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British Banking History Society

Money Order Bank

What was this ill-fated enterprise mentioned in A W Kerr's "History of Banking in Scotland"? He records that:

"...in 1883, an honest, must mistaken venture called the Money Order Bank Limited designed to conduct a so-called improvement on the Post Office remittance system, was started in Edinburgh."


In actual fact, the company was incorporated on 12 March 1881. Coming so close after the first Postal Orders were issued on 1 January 1881, the date is clearly significant. The inroads being made by the Cheque Bank into the Money Order business also would not have escaped the attention of the innovators.

Information about this organisation is sparse due to the fact that it was so short lived. The main objects of the company as delineated by the Memorandum of Association were:-

  1. To conduct or carry on a trade or business for facilitating the transmission of money by means of Money Orders or Stamped Paper.
  2. To adopt and carry out an Agreement dated 1 March 1881 between James Gibson Scott of Abbeyhill, Edinburgh, on the one part and J H A McDonald QC on behalf of the company on the other part relative to the acquirement of the company of the said James Gibson Scott's inventions facilitating the transmission by means of Money Orders or Stamped Paper, and to work the same.
The opening share capital was 100,000 comprising 20,000 shares of 5.00 each. Listed as the main shareholders (also directors) were J H A McDonald QC (Chairman) Advocate; James H Balfour, Lawyer; William Blackwood, publisher; J Balfour Paul, Advocate and A C Mortimer, gunmaker. Another notable shareholder was Robert Younger, brewer.

On 16 March 1881, the Registrar of the Joint-Stock Companies was notified that the registered office of the company was 4 George Street, Edinburgh, but the chief office was 10 King William Street, London.

At least one full set of Money Order Bank stamps is known to have survived, and several odd stamps. One of the authors possesses an actual Money Order which confirms most of the details. The value of the order is indicated by the stamps. Was this a deliberate security device, and were the stamps themselves cashable, which the objects seem to state?

An individual stamp revealed that it was printed on 'wire-wove' paper (the simplest watermark). The Order was printed on the same material.

The stamps affixed to the Money Order shown are 15/-; 2/-; 2/-; and 5/-. The 5/- stamp has been added later over the Union Bank's rubber stamp for some unexplained reason. A colourless oval one penny embossed revenue stamp appears at the upper right, dated March 1882. The back of the Order lists the fees charged and has a notice that the fees are less than those required by the Post Office. The serial number of the order 31020, shows some level of usage and the fact tat the banks were processing them indicated the acceptance of the issues. A set-up similar to the Cheque Bank existed, since the Money Order categorically states, "Agents in all towns".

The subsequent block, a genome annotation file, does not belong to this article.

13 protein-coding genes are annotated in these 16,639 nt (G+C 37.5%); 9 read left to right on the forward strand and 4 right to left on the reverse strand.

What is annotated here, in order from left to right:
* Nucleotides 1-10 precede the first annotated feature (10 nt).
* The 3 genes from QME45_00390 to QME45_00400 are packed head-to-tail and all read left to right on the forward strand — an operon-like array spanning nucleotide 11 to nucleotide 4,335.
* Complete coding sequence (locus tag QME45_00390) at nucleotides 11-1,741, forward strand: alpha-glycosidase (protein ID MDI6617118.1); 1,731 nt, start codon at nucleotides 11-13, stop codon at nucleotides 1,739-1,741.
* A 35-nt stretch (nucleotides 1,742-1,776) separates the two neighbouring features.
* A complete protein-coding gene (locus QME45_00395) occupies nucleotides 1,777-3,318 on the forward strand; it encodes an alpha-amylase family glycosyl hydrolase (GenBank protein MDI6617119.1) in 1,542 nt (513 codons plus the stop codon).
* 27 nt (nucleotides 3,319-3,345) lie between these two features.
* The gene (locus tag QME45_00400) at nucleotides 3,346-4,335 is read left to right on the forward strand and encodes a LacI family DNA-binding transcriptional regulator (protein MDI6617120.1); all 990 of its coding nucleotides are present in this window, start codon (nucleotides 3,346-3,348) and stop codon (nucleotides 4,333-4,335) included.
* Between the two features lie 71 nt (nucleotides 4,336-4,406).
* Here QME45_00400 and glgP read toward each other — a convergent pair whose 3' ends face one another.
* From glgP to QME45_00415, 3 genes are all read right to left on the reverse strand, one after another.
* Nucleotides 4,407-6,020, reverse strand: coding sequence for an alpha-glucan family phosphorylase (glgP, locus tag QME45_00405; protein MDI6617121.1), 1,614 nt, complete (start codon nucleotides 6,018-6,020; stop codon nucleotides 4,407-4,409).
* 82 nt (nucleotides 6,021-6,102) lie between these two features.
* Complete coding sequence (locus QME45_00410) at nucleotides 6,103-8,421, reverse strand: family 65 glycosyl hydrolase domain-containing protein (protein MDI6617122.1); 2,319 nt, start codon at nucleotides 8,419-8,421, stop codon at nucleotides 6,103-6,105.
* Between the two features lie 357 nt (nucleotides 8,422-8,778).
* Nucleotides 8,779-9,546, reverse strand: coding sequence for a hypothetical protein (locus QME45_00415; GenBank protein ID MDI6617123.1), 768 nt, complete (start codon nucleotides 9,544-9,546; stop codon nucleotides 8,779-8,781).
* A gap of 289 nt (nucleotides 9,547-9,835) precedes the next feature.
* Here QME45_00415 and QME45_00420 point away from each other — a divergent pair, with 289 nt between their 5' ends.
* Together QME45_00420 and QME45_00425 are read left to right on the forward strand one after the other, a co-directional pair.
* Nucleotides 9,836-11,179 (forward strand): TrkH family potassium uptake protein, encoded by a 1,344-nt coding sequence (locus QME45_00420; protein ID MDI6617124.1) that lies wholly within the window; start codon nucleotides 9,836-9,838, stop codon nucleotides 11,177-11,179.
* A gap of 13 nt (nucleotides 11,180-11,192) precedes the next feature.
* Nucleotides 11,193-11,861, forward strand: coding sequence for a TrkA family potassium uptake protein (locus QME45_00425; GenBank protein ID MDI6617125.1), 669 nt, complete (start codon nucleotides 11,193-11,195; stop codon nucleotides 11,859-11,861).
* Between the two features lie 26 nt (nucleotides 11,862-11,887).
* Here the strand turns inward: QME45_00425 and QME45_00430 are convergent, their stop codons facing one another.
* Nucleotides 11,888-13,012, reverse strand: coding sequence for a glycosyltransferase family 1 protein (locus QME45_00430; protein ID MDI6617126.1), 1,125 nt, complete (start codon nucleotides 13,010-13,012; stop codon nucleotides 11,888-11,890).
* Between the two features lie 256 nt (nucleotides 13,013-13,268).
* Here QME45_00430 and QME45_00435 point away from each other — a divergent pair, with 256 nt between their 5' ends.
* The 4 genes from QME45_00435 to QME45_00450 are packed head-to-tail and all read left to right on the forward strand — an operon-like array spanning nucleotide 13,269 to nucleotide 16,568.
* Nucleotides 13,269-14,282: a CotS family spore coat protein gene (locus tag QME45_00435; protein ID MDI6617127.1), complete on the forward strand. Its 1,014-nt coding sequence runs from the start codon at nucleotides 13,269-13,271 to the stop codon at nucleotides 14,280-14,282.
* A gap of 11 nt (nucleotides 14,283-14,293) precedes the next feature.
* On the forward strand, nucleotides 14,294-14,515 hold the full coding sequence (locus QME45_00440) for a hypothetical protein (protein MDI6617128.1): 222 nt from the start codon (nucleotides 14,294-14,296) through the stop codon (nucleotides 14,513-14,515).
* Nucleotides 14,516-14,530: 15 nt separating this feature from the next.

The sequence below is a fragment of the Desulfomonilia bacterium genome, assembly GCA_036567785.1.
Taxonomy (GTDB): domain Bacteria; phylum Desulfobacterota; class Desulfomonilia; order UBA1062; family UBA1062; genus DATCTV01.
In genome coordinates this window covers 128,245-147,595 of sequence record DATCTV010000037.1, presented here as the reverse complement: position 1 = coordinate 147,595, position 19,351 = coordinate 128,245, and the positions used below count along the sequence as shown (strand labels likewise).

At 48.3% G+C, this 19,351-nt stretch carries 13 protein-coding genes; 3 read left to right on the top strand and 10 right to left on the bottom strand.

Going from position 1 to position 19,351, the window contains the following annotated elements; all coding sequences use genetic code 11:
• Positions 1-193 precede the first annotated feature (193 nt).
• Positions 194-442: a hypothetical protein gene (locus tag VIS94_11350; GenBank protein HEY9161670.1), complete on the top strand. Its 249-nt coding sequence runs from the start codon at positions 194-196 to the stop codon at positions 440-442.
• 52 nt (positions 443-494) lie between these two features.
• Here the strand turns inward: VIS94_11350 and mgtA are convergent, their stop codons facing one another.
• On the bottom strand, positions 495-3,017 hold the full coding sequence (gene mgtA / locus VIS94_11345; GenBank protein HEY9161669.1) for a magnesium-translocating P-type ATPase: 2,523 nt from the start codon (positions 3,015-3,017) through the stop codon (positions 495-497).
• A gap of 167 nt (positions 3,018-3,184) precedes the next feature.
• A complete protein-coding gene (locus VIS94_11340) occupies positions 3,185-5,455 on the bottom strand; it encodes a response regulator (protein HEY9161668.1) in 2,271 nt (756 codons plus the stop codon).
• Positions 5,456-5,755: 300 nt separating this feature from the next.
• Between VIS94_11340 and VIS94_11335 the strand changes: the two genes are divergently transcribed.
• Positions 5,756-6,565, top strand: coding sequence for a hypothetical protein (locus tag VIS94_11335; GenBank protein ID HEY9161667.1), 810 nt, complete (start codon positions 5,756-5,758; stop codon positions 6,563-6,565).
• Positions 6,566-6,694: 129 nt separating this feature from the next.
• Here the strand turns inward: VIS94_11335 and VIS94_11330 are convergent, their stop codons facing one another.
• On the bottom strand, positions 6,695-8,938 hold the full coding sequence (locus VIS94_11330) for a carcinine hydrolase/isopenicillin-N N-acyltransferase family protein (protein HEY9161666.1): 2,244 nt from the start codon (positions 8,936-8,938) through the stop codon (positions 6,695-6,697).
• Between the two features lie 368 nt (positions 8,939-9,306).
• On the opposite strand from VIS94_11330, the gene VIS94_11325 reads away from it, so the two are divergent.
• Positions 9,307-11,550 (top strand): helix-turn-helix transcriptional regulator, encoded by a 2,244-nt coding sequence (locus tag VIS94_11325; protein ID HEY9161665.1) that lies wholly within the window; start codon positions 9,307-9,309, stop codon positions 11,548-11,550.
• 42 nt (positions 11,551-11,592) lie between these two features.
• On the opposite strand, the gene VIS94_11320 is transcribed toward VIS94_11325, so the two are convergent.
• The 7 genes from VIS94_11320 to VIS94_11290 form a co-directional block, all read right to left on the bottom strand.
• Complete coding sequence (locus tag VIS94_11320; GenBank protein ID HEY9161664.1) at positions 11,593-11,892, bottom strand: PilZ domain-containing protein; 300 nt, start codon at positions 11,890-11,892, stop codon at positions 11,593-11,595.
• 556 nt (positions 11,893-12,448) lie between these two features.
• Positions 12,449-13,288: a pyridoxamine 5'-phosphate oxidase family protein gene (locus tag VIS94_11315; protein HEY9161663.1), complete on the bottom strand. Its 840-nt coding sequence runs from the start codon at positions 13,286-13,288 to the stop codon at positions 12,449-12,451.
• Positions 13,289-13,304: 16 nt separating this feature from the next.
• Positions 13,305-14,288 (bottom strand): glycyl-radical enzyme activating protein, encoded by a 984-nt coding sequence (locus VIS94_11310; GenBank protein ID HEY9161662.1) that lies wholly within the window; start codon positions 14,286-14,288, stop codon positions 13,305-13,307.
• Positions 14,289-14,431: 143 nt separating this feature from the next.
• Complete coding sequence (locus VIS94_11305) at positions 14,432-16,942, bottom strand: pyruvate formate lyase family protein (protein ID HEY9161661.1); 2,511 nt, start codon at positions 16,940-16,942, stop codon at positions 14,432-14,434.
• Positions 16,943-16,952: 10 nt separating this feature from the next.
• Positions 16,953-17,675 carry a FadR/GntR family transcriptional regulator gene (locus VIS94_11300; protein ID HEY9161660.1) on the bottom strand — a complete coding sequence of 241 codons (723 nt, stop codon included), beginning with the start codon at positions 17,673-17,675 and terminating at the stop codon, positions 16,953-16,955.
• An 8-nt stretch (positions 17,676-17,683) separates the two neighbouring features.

A set of stamps consists of 1d; 3d; 6d; 1/-; 2/-; 5/; 10/- and 15/-, and there are two types. The corners of the stamps follow the British postage stamp pattern of 1858-79 which bore two letters in the bottom corners and were reversed at the top. Except in this case, we have the value at the top and vice-versa at the lower positions, ie 'S' or 'D' at the top right and bottom left, with a number in the other two positions.

The stamps were illustrated in the Philatelic Journal of Great Britain for September 1974. Values below 1/- differ in their main design from the 1/- and above. Very little information was given in this journal, except to say that the 5/- was used, and appeared to have the cancellation "ROLAY", and to state that the items were lithographed and rouletted.

Things obviously did not proceed as planned since a Summary of Capital and Shares dated 15 March 1882 showed a total of only 4,017 shares taken up by a total of 111 shareholders. In any event, at a meeting of shareholders on 25 January 1883 the decision was made to wind up, voluntarily. This was confirmed by a further meeting on 12 February 1883 at the registered office.

The company seems to have been under some misapprehension, regarding costs, since to compete with the Post Office, purchases of large amounts of orders were required. Although Postal Orders had a limit of 20/- compared to the Money Order Bank stated limit of 11, there would be little demand from the general public for amounts not covered by Postal Orders.

The revenue duty of 1d per item required by the Government was an imposition. Whilst this was the lowest fee obtainable per order, it meant that the bank then had to rely on profit from loans, using the monies paid up front. There is no doubt that the revenue duty was an exacerbating factor, contributing to the demise of an interesting project. The Post Office may have been prompted to allow the addition of stamps to Postal Orders for odd amounts in light of the Money Order Bank's system.

James Noll and Mal Tedds

Click here for pictures of a Money Order

Copyright 2010 BBHS